Black People Must Vote Or Reap The Consequences!
Jeffrey L. Boney, NNPA Newswire Contributor | 4/20/2018, 6 a.m.
The Klan quickly grew across all Southern states and black people were vulnerable to this heinous activity and their vicious attacks. Due to the constant harassment and brutal killings by the Klan, blacks began to slowly dismiss voting. As a result, black people began losing political representation, as well as the political advancements they gained during Reconstruction. As time progressed, future generations of white Americans began to slowly forget the struggles of black people and were not as vocal or as dedicated to the plight of black people in the South as they had been in the past.
If you fast-forward in the history books, you can see that black voter intimidation and black voter disenfranchisement continued well beyond the blatant actions of the Klan. State governments in the South joined the party and began passing sweeping new sets of laws called "Jim Crow" and those laws were designed to separate white people from black people.
Blacks could not eat in the same restaurants as whites; there were separate schools for black and white children; blacks could not drink water from the same fountains as whites; blacks had to sit in the back of the buses, whereas whites could sit up front; and blacks could not ride in the same carriages as whites on the trains.
All in all, this blatant form of voting disenfranchisement has significantly impacted the well being and livelihood of black people for centuries.
So, why has it been so important for other people to make it difficult for black people to vote?
The reason, to me, is quite simple. Those who seek to disenfranchise black people from the voting process know exactly how important voting is. Those who seek to disenfranchise black people relative to the voting process know the profound impact that it has at every level of government—local, state, and national.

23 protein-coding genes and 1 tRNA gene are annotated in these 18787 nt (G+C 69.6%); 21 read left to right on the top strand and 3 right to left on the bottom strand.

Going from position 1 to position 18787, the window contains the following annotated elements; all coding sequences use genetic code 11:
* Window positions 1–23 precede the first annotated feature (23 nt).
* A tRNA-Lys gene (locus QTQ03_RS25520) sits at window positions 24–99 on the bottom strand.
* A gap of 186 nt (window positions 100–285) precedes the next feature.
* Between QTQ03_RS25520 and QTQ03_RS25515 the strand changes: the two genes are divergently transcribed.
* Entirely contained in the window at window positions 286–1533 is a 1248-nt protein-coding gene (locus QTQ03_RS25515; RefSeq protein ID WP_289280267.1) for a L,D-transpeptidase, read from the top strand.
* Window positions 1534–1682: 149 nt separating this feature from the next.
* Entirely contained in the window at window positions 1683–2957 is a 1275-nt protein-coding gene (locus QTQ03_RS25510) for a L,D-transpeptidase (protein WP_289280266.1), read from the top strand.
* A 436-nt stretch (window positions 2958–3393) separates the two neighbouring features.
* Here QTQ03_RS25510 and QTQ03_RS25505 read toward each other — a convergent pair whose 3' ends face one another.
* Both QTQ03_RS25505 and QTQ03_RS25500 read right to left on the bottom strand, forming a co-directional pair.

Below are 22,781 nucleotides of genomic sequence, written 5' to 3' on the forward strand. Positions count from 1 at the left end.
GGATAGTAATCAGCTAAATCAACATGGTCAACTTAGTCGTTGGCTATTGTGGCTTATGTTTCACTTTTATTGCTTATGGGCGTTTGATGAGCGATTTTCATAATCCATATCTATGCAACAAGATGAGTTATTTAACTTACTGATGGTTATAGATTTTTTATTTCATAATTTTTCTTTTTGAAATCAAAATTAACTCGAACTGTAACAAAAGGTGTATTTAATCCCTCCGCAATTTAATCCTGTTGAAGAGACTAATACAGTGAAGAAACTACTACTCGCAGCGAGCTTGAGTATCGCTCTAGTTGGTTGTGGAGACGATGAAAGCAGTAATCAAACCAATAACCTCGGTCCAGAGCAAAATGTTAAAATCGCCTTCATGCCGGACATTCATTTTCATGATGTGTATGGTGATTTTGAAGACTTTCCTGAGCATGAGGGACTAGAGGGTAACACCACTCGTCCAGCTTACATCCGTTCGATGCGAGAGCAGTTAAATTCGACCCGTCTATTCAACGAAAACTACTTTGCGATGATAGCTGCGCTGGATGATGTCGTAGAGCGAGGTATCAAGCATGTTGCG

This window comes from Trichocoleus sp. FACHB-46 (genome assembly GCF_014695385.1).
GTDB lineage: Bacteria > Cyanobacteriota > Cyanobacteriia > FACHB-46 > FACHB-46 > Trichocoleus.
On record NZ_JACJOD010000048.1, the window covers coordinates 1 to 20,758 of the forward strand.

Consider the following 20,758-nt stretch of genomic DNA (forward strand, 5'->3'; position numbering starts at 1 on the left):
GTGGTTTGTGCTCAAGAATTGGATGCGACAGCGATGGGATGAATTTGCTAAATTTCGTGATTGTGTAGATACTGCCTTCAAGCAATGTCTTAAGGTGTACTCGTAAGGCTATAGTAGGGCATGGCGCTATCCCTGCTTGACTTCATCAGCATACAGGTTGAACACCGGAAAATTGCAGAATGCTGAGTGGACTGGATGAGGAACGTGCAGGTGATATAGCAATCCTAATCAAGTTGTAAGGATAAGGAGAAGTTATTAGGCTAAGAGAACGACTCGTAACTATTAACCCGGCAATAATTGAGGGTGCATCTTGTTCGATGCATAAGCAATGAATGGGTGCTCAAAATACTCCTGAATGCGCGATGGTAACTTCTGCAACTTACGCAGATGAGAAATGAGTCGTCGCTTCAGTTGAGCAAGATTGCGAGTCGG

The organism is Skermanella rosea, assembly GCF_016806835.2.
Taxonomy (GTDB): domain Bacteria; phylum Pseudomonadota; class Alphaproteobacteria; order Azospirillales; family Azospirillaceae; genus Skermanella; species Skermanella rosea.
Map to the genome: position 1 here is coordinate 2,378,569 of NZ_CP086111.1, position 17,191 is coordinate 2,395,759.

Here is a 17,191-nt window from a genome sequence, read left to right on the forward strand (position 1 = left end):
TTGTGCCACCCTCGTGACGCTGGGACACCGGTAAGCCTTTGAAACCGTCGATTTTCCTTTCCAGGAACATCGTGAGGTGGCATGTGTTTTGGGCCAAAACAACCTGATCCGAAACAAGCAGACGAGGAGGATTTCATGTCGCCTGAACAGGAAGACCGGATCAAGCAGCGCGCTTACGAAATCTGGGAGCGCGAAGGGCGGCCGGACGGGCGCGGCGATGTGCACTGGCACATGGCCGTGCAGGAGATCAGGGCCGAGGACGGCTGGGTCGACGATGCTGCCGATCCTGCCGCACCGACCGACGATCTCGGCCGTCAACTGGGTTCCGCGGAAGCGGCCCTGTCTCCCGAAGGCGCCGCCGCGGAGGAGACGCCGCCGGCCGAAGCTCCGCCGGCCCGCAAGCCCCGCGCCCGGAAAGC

More importantly, those who seek to disenfranchise black people from the voting process know that voting is so powerful that those in political positions of power are able to direct necessary and critical resources to select areas. They are also able to ensure that select people are appointed to key positions.
Nearly everything that impacts the daily lives of black people in some way is influenced by an elected official or someone appointed by them. These elected officials draft policy, introduce legislation, and vote on bills that eventually become laws.
Whether voting for the judge, who has the power to sentence your loved one to a lengthy prison sentence or voting for the judge who has the power to determine child support payments and visitation rights through the family court— one or more of these elected officials will impact your life in some shape, form or fashion throughout your lifetime. Every elected official yields power and some level of influence that we as black people should never ignore or take for granted.
It doesn’t matter whether you believe your vote matters or not—and it most certainly does— you will have to adhere to any law voted on by those who’ve been elected to represent you. There is absolutely no level of complaining or reactionary response that will change that.
There are no acceptable excuses when it comes to voting. Either you do it or you reap the consequences. Engaged citizens must seek to understand politics if they wish to better understand the impact of the laws and decisions that politics produce.
I can only wonder, however, if many of our political martyrs, who sacrificed their very lives for the right to vote that we should all appreciate today, are flipping over in their graves as they look upon much of our squandered voting potential and overwhelming collective political apathy.